TTSH stops taking in new patients, defers appointments

It also moves some appointments online in bid to contain Covid-19 cluster, save manpower

People queueing for Covid-19 tests at the former Da Qiao Primary School in Ang Mo Kio yesterday. The four screening centres offering free swab tests to people who may have been exposed to individuals in the TTSH cluster saw long lines on Monday, but
An empty visitors' registration area at Tan Tock Seng Hospital yesterday. The hospital and its surrounds were quiet when The Straits Times visited late yesterday morning. At least one facility - The Cardiac Centre - was shut, and many vacant seats remained in the foodcourt even during the peak lunch hour.ST PHOTO: LIM YAOHUI
People queueing for Covid-19 tests at the former Da Qiao Primary School in Ang Mo Kio yesterday. The four screening centres offering free swab tests to people who may have been exposed to individuals in the TTSH cluster saw long lines on Monday, but
People queueing for Covid-19 tests at the former Da Qiao Primary School in Ang Mo Kio yesterday. The four screening centres offering free swab tests to people who may have been exposed to individuals in the TTSH cluster saw long lines on Monday, but were relatively quiet yesterday morning. ST PHOTO: KUA CHEE SIONG

Tan Tock Seng Hospital (TTSH) stopped admitting new patients yesterday, in an effort to conserve manpower and focus on containing the Covid-19 cluster that has emerged there.

It has also begun to defer medical appointments and move them online, as the cluster - Singapore's first in a hospital - now numbers 40 people, including staff, current and former patients, and visitors.

The hospital and its surrounds were uncharacteristically quiet when The Straits Times visited late yesterday morning.

​At least one waiting area of a specialist outpatient clinic was shut when The Straits Times visited in the late morning, and many vacant seats remained in the foodcourt even during the lunch peak hour.

Another eatery, Toast Box, was also closed until further notice "in the interest of our customers and staff", a notice on the outlet's shutters said.

"It's much quieter than when I last came here three months ago," said a 76-year-old seeking outpatient treatment at TTSH, who wanted to be known only as Mr Tay.

"At that time, you couldn't even find a place to sit down."

The cluster was discovered after a nurse in the hospital's Ward 9D tested positive for Covid-19 last Tuesday. An 88-year-old patient in the cluster, who was in the ward, has died.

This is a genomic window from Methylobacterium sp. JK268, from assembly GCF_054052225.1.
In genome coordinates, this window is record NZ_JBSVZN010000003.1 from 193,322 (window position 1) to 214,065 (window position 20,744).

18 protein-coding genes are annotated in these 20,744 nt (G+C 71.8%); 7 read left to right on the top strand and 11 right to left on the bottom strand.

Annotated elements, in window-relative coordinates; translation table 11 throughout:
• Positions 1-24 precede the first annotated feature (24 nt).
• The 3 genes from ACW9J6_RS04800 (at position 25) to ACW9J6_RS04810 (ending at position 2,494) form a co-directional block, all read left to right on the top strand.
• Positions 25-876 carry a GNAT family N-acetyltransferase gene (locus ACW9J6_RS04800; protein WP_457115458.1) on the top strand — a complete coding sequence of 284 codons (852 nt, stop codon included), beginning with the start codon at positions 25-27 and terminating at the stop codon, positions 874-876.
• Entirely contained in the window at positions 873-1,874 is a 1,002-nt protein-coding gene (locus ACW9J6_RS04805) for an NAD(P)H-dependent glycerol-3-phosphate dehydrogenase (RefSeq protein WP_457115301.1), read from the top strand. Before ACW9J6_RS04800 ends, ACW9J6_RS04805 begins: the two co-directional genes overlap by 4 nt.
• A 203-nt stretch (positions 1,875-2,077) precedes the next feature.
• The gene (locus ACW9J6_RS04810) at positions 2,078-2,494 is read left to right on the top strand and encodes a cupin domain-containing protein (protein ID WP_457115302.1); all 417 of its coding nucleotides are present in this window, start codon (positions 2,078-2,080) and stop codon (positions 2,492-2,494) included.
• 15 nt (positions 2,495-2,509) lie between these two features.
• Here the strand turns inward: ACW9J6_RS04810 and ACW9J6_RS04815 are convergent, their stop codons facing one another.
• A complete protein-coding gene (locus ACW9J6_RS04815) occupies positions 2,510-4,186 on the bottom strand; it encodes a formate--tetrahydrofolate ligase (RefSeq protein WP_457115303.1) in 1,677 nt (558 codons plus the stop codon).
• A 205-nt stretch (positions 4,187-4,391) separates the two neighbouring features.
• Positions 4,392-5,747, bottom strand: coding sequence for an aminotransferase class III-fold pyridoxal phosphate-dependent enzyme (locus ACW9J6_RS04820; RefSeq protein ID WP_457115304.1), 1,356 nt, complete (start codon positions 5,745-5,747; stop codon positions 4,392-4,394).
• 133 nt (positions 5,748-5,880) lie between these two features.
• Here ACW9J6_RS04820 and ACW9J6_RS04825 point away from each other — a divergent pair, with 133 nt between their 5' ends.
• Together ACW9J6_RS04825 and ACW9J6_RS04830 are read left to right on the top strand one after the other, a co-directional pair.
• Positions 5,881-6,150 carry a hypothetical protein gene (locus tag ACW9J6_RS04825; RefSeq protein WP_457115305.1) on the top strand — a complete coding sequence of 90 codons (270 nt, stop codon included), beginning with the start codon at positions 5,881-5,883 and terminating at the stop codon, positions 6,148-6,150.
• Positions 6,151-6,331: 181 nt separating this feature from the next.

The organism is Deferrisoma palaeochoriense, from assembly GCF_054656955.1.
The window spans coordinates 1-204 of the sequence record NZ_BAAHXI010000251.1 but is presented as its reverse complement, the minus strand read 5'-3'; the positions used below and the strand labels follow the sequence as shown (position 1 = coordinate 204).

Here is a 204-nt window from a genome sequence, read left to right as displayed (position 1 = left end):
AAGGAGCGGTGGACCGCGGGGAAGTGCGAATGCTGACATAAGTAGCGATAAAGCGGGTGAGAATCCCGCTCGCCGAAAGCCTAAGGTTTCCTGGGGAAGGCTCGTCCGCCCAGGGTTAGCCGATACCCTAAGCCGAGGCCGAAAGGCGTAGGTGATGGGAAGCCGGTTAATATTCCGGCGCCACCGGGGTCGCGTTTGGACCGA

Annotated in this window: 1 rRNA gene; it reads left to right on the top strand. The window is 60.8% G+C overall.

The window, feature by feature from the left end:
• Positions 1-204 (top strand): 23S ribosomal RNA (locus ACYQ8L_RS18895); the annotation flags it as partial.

On Monday, the Health Ministry said other public and private hospitals will help take on the extra load as TTSH focuses its attention on dealing with the Covid-19 cluster and caring for its current patients.

To conserve resources across the healthcare sector, all hospitals have also been asked to defer non-urgent operations and admissions, as well as non-urgent specialist outpatient clinic appointments, until further notice.

Four screening centres have also been set up to offer free swab tests to people who may have been exposed to individuals in the TTSH cluster.

These centres saw long lines on Monday, but were relatively quiet yesterday morning.

Checks at several other hospitals found that some had put extra precautions in place, but they did not seem noticeably busier.

For instance, the Singapore General Hospital (SGH) put up notices reminding staff not to dine at all food and beverage outlets across the campus.

"This is to reduce cross-interaction with visitors and patients, and minimise the risks of Covid-19 transmission," it said.

One woman at SGH, who wanted to be known only as Shan, told ST that she had wanted to reschedule her mother's appointment.

"We wanted to defer the appointment (in the light of the current Covid-19 situation) but felt it was a little last minute to do so," said the 36-year-old, adding that she was planning to make the visit quick, and to leave promptly.

Elsewhere, visitors said waiting times were normal and hospitals appeared to be operating as usual.

"Everything's quite fast, quite normal," said insurance agent Eugene Tan, 45, who had taken his mother to the National University Hospital for an appointment.

"It's about as busy as it was half a year ago, I would say.

"There are safe distancing measures to ensure people are 1m apart, and now they are asking everyone if they've been to TTSH."

• Additional reporting by Cheryl Tan and Joyanne Li

Correction note: This story has been edited for accuracy.

A version of this article appeared in the print edition of The Straits Times on May 05, 2021, with the headline 'TTSH stops taking in new patients, defers appointments'. Subscribe